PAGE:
China and the Manchus/Chapter IV

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The Emperor Shun Chih was succeeded by his third son, known by his year-title as Kʽang Hsi (lasting prosperity), who was only eight years old at the time of his accession. Twelve years later the new monarch took up the reins of government, and soon began to make his influence felt. Fairly tall and well proportioned, he loved all manly exercises, and devoted three months annually to hunting. Large bright eyes lighted up his face, which was pitted with smallpox. Contemporary observers vie with one another in praising his wit, understanding, and liberality of mind. He was not twenty when the three feudatory princes broke into open rebellion. Of these, Wu San-kuei, the virtual founder of the dynasty, who had been appointed in 1659, was the chief; and it was at his instigation that his colleagues who ruled in Kuangtung and Fuhkien determined to throw off their allegiance and set up independent sovereignties. Within a few months, Kʽang Hsi found vast portions of the empire slipping from his grasp; but though at one moment only the provinces of Chihli, Honan, and Shantung were left to him in peaceable possession, he never lost heart. The resources of Wu San-kuei were ultimately found to be insufficient for the struggle, the issue of which was determined partly by his death in 1678, and partly by the powerful artillery manufactured for the Imperial forces by the Jesuit missionaries, who were then in high favour at court. The capital city of Yünnan was taken by assault in 1681, upon which Wu San-kuei's son committed suicide, and the rebellion collapsed. From that date the Manchus decided that there should be no more "princes" among their Chinese subjects, and the rule has been observed until the present day.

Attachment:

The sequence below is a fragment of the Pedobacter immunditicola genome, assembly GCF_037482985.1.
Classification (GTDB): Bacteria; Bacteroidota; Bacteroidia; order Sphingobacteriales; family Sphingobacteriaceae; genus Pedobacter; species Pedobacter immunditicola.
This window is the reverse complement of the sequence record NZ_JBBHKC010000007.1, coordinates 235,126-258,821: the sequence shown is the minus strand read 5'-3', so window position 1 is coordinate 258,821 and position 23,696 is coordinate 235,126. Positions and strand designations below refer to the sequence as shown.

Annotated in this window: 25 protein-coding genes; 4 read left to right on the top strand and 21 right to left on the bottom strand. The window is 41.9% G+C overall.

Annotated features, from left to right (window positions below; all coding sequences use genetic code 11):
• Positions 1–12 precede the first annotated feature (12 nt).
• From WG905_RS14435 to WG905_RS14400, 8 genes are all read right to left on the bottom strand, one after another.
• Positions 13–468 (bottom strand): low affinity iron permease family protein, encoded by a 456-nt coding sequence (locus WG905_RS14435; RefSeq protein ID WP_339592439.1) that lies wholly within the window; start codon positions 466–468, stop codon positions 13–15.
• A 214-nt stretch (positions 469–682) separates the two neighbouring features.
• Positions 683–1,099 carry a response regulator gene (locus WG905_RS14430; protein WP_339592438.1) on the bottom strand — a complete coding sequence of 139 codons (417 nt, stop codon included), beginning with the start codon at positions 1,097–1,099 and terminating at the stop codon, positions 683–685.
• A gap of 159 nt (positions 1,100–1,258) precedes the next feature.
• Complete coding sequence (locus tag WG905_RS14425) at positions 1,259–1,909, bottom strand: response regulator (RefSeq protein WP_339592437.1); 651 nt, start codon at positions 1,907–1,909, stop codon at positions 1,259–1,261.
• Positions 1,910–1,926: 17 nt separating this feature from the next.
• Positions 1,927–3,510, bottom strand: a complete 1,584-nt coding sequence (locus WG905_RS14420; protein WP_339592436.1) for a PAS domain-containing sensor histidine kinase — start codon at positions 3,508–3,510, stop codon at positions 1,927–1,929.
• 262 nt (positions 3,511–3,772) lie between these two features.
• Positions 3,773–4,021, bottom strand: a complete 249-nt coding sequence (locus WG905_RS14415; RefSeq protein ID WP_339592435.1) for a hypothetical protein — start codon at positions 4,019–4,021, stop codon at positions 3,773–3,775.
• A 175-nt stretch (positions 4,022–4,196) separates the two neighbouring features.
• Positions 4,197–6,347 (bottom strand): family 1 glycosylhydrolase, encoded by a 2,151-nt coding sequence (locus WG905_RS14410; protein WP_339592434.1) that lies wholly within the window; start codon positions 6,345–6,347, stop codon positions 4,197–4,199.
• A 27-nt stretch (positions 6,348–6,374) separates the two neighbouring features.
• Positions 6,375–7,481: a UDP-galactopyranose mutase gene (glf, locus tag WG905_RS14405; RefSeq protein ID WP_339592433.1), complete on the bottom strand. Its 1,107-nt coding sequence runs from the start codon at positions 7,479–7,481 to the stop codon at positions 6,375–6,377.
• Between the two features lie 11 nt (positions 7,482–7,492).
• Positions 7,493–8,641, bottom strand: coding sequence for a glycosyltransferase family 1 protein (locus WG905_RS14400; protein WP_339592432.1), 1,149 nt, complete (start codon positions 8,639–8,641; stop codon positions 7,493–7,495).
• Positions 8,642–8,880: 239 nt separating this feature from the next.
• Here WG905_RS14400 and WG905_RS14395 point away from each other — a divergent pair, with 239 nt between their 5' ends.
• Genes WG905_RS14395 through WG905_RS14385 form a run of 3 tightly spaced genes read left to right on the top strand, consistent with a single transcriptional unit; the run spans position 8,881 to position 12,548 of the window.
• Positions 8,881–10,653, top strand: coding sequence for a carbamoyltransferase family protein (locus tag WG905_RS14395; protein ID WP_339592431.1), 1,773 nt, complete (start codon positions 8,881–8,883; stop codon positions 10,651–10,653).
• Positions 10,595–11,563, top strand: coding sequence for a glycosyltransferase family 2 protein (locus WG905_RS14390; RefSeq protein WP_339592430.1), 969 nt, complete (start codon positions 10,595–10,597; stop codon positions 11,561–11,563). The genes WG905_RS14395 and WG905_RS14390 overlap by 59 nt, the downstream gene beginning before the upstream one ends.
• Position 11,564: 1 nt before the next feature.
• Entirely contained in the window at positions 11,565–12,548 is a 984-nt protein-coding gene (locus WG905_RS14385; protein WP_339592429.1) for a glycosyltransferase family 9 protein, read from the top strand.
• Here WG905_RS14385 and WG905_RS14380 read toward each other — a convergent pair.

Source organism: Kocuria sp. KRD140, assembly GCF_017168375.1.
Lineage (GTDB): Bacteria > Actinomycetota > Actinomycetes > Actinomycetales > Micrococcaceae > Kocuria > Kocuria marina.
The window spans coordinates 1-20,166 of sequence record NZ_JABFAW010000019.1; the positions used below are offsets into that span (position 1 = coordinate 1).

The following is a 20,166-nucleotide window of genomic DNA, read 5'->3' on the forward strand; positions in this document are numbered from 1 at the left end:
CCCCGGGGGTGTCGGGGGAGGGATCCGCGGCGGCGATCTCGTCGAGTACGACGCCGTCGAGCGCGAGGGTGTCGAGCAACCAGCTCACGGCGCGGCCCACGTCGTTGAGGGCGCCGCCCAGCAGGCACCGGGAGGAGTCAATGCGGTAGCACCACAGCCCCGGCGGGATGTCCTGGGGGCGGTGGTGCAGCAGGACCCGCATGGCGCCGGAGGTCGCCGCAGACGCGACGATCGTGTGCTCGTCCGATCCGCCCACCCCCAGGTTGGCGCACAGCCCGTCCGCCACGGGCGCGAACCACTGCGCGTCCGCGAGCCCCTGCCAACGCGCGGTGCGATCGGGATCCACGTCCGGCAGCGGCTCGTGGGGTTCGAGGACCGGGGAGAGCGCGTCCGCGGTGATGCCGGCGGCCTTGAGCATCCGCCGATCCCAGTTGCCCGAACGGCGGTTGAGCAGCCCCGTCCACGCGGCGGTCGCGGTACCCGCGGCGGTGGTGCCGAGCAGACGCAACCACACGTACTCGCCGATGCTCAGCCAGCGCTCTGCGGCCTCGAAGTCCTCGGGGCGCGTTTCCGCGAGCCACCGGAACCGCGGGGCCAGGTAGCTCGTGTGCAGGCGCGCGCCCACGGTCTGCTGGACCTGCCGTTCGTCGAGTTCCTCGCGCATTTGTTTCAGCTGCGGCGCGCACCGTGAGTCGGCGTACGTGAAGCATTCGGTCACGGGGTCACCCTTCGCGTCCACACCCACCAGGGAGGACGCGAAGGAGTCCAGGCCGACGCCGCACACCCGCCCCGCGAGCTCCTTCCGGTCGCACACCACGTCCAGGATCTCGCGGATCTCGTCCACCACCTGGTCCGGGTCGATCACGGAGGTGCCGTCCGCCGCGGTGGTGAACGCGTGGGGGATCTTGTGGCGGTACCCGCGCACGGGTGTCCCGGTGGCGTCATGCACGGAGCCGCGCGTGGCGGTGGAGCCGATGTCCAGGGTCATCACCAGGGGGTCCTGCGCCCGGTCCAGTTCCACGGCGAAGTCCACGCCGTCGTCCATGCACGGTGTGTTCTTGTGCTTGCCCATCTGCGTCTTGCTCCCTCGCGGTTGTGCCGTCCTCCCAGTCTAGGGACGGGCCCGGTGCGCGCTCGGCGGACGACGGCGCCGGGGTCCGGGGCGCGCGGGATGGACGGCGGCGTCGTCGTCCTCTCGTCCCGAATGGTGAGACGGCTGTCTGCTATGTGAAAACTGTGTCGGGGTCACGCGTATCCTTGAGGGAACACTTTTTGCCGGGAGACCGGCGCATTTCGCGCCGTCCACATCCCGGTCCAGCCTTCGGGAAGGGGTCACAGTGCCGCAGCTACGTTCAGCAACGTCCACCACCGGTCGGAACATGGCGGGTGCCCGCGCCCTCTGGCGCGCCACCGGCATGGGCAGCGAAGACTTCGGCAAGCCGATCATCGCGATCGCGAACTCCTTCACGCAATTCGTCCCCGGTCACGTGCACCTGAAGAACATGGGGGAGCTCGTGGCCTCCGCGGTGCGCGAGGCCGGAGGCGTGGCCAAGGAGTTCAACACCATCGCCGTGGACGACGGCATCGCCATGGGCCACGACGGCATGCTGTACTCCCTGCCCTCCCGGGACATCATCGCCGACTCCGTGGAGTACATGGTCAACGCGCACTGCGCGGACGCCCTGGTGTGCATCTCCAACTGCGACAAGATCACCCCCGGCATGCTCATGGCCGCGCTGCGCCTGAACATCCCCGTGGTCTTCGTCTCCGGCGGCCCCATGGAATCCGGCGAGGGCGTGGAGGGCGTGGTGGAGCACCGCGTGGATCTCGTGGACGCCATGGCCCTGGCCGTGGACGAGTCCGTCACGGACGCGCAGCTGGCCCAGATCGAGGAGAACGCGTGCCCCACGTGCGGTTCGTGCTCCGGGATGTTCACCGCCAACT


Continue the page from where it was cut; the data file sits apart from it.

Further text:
Under the Emperor Kʽang Hsi a re-arrangement of the empire was planned and carried out; that is to say, whereas during the Mongol dynasty there had only been thirteen provinces, increased to fifteen by the Mings, there was now a further increase of three, thus constituting what is known as the Eighteen Provinces, or China Proper. To effect this, the old province of Kiangnan was divided into the modern Anhui and Kiangsu; Kansuh was carved out of Shensi; and Hukuang was separated into Hupeh and Hunan. Formosa, which was finally reconquered in 1683, was made part of the province of Fuhkien, and so remained for some two hundred years, when it was erected into an independent province. Thus, for a time China Proper consisted of nineteen provinces, until the more familiar "eighteen" was recently restored by the transfer of Formosa to Japan. In addition to the above, the eastern territory, originally inhabited by the Manchus, was divided into the three provinces already mentioned, all of which were at first organized upon a purely military basis; but of late years the administration of the southernmost province, in which stands Mukden, the Manchu capital, has been brought more into line with that of China Proper.

In 1677 the East India Company established an agency at Amoy, which, though withdrawn in 1681, was re-established in 1685. The first treaty with Russia was negotiated in 1679, but less than ten years later a further treaty was found necessary, under which it was agreed that the river Amur was to be the boundary-line between the two dominions, the Russians giving up possession of both banks. Thus Ya-kʽo-sa, or Albazin, was ceded by Russia to China, and some of the inhabitants, who appear to have been either pure Russians or half-castes, were sent as prisoners to Peking, where religious instruction was provided for them according to the rules of the orthodox church. All the descendants of these Albazins probably perished in the destruction of the Russian college during the siege of the Legations in 1900. Punitive expeditions against Galdan and Arabtan carried the frontiers of the empire to the borders of Khokand and Badakshan, and to the confines of Tibet.